Cori admitted that she felt sure she would have enough play for the pawn but wasn't really sure how to continue. The direct 22.Rd3! gives an attack which is rather dangerous for Black, e.g. 22...Rd8! (The only good move because 22...Kg8? allows 23.Ra3!) 23.Rh3+ Kg8 24.Qh7+ Kf8 25.Qh8+ Ke7 26.Qh4+ and now 26...f6 27.Qg4 looks like a suicide attempt so Black would be forced to concede a draw after 26...Kf8 27.Qh8+.
22...Rd8 23.Nd6 Kg8 24.Rbc1 Ne7 25.Qf3 Nf5 26.Rc7?

This meets a surprising refutation. Black has little for the pawn so 26.Nxf7!? was the best chance to keep the game messy.
26...Rab8! 27.Rc4 Qxa2 0–1


Tromso World Cup
White: H. Nakamura
Black: D. Cori

Nakamura had been trying to make progress for 30 moves, without a pawn moving nor a piece being taken, so he tries a final trick...
78.Re6! Rxe6 79.Kxe6 Kf4 80.Kf7 Ke5 81.Kg7 Ba3?
Surprisingly, this is a losing move. The key to the position is that Black should not be scared about abandoning both her pawns in order to set up a blockade, so 81...Kd6+ 82.Kxh6 Ke7 83.Kxg5 Kf8 followed by placing the king in the corner, was the direct way to reach a position where White will be unable to make progress.
82.Kxh6 Kf6 83.Bg6!
Now the Black king cannot reach f8 and the h pawn becomes a winner.
83...Bb2 84.Kh7 Ba3 85.Kg8 Bb4 86.Bf5 Bc3 87.h6 Ke7 88.h7 1–0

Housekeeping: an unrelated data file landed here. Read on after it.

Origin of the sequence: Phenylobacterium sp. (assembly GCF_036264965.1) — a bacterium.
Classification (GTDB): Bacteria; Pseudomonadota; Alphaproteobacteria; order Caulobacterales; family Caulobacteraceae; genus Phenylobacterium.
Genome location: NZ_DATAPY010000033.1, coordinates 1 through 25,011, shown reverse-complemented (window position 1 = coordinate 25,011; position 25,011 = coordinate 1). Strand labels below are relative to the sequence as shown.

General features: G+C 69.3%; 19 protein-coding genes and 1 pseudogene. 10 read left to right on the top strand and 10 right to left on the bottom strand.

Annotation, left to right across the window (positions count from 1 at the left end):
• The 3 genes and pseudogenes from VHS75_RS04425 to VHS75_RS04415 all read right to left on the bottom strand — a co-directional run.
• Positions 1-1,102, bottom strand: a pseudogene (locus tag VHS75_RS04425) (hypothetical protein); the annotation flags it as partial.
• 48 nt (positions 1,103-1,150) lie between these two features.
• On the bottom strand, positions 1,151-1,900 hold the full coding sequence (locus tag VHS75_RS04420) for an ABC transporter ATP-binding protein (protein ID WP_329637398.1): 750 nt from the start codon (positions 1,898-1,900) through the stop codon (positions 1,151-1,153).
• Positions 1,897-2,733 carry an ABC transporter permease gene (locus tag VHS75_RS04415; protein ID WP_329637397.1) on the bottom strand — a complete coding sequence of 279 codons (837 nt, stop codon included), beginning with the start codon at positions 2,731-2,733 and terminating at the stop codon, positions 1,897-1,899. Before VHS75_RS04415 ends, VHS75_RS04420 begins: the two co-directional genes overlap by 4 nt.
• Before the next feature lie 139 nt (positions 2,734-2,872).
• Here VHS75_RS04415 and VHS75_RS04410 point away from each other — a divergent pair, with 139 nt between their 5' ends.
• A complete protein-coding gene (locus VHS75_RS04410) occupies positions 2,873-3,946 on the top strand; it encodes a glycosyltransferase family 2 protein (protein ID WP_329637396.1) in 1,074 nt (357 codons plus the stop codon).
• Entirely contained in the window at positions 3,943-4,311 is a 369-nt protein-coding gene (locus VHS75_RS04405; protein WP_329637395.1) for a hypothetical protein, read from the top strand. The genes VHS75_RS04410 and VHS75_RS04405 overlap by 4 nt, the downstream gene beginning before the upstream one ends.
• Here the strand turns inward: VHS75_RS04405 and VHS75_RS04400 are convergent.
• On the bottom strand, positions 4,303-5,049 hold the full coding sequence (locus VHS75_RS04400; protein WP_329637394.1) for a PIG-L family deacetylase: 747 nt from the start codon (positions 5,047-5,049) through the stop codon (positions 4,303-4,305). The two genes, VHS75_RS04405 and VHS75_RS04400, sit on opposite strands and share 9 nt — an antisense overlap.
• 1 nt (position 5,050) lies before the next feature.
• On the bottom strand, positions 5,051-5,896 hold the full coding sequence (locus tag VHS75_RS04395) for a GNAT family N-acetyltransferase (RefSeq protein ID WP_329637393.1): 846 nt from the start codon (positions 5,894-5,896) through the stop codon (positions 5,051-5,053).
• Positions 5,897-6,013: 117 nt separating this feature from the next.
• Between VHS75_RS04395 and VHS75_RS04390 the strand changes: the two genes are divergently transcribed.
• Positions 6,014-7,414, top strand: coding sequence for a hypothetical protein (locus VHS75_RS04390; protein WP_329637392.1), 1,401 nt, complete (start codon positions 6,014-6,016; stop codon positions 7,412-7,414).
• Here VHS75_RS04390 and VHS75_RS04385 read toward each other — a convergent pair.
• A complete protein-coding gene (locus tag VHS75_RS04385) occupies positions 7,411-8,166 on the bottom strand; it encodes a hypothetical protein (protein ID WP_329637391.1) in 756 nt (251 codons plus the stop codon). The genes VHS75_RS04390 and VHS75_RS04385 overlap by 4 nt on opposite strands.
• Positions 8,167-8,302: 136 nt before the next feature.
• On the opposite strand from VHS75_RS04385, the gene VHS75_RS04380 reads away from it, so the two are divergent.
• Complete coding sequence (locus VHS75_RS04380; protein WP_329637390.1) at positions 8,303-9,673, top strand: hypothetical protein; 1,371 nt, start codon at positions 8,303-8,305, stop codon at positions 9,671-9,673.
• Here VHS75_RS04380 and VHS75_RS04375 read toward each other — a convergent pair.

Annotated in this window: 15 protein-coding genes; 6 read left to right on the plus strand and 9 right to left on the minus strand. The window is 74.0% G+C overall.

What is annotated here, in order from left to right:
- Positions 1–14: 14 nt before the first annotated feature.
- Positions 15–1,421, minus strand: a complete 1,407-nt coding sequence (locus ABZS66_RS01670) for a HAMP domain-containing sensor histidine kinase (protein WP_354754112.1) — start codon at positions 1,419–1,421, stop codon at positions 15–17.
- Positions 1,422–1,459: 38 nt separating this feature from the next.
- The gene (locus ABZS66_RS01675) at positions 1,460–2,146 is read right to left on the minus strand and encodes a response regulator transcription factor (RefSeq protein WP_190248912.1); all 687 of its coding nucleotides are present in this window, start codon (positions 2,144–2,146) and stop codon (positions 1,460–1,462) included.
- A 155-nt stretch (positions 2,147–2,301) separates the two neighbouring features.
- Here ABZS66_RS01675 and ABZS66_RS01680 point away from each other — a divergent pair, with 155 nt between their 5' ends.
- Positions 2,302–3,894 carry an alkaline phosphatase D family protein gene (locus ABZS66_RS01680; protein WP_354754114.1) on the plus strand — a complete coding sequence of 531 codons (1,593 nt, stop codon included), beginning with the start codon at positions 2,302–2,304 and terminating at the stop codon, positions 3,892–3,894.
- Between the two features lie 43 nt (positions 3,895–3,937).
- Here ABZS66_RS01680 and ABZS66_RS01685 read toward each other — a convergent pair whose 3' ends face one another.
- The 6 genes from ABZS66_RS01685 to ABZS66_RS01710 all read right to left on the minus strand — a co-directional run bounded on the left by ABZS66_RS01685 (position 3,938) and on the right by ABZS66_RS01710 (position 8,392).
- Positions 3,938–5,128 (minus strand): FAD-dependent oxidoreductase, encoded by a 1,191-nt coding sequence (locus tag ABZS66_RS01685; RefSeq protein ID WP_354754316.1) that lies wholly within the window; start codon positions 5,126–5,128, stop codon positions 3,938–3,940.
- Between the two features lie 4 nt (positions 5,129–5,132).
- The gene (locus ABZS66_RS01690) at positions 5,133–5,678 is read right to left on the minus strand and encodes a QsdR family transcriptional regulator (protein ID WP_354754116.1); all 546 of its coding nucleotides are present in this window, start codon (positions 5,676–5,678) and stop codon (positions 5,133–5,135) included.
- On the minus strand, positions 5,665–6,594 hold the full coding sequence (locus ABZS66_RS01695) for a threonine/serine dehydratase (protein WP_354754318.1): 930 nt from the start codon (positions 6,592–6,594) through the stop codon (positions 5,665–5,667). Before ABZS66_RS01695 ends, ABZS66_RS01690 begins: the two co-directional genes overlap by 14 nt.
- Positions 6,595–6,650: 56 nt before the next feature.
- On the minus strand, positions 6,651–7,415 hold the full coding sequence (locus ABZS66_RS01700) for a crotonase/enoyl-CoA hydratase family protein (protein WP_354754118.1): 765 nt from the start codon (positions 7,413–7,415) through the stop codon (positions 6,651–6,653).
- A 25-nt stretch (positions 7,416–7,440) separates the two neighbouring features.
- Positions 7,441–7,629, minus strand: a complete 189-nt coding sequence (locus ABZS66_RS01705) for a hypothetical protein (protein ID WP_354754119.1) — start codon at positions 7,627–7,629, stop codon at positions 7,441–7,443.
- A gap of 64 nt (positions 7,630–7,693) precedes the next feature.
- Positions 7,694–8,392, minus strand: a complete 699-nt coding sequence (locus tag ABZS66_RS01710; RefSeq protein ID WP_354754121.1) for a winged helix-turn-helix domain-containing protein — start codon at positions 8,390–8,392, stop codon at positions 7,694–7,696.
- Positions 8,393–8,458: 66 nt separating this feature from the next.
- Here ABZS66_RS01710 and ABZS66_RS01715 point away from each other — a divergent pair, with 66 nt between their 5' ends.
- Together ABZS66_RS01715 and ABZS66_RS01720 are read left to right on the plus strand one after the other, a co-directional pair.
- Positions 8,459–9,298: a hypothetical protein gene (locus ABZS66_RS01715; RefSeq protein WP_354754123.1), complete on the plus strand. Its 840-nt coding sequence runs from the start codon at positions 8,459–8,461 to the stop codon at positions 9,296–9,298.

Kamsky on the other hand, had to work his way through two sets of playoffs before he could shake off the young Chinese player Lou Yiping. The first four games – two classical time limit and two rapid games - were drawn without serious chances for the American and it took until the 10 minute games before Kamsky could show his superiority.

Tromso World Cup
White: Lou Yiping
Black: G. Kamsky
After a tough manoeuvring game, Kamsky has taken the initiative, but there would be plenty of fight in White's position after 35.Be3. However finally Lou erred and Kamsky did not need to be asked twice...
35.Na4? Nxd4 36.Nxd4 e3! 37.Nxc5

On 37.fxe3 Qg3 is decisive.
37...bxc5 38.Ne2 Rxd1+ 39.Rxd1 exf2+ 40.Kxf2 Qh2!

Now, because of the 41...Rxe2+ trick, both 41.Qg3 and 41.Rg1 are unplayable, meaning that White must lose bulk material and the game.
41.Rd5 Bxd5 42.cxd5 Qd6
42...Rxe2+ is not bad either.
43.Qf3 Nd7 44.Nc3 Qf6 0-1
Kamsky needed only to draw the final 10 minute game with White to win the match and, after he neutralized some aggressive play by Lou, he soon reached an endgame which was impossible to lose and finally went through to the second round.
Nakamura and Kamsky were joined in the second round by Alexander Onischuk, who looked good against a Venezualan GM almost equal to Onischuk on rating.
Tromso World Cup

White: A. Onischuk
Black: E. Iturrizaga
Opening: Queen's Indian Defence

1.d4 Nf6 2.c4 e6 3.g3 c5 4.Nf3 b6 5.Bg2 Bb7 6.d5! exd5 7.Ng5!?

For many years 7.Nh4 was considered de rigeur here but recently 7.Ng5 has become popular at high levels, intending to reposition via h3 and f4.
7...h6 8.Nh3 b5

In qualifying for the World Cup through the Americas Continental Championship in May, Iturrizaga had found difficulty playing against this move with White and so decides to try it against Onischuk. He is in for a rude shock....
Irrutizaga had played the more 'normal' 9.cxd5 but Onischuk's move is much stronger.
9...bxc4 would allow 10.Nf4 so by protecting the bishop Black forces White to capture on d5 immediately.
10.Nxd5 Nxd5 11.Bxd5 Nc6 12.Nf4 bxc4 13.0–0 g5